From the desk of Stephen Cabot: Not satisfied with bringing the Detroit automakers to near financial collapse as a result of onerous union rules and regulations, the United Auto Workers (UAW) now wants to impose its typically stifling workplace scenarios on foreign auto makers that have built manufacturing facilities in the United States. Those facilities employ tens of thousands of workers who enjoy middle class salaries and benefits. Their morale and levels of productivity are high.
Nevertheless, the UAW has not only promised to expose so-called human rights violations at those facilities as if shining a light on third world dictatorships, but it also intends to utilize $60 million of its $800 million strike fund to achieve its objectives.
To further the achievement of its goals, the UAW is also demanding that auto makers give up their right to free speech by agreeing not to discuss unionization on company grounds unless UAW representatives can participate. Yet, union representatives can and do visit employee homes where they proselytize for unionization without company representatives being present.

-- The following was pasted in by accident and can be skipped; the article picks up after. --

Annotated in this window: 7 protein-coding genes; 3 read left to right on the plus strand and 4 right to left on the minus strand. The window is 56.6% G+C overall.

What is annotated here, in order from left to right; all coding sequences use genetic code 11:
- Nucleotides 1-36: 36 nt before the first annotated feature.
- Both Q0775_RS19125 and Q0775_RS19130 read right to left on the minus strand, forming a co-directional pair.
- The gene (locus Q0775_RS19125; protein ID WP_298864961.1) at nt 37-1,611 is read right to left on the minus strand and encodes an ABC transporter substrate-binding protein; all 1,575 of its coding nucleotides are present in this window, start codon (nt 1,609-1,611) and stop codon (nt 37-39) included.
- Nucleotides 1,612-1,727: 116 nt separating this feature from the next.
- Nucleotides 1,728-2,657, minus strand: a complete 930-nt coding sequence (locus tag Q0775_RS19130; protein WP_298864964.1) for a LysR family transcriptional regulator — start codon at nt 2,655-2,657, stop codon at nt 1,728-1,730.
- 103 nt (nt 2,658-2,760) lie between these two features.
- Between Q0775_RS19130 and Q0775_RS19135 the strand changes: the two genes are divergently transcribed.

And card checks (as one might have expected) are also included in the UAW strategy. Utilizing card checks, unionization would occur if a majority of employees sign cards signifying that they want to be represented and if the union can claim there has been a history of “anti-union activity.” Once unionization has been established and there is no agreement on a contract after six months, the UAW wants the matter turned over to binding arbitration, which had been an ingredient of the congressionally rejected Employee Free Choice Act.
It is apparent that the UAW is intent on driving up its dues-paying membership rolls, which have dropped from 1.5 million members in 1979 to 400,000 members today. Its $800 million strike fund could be enormously increased by unionizing workers at those entire foreign car manufacturing facilities that are building vehicles in the United States.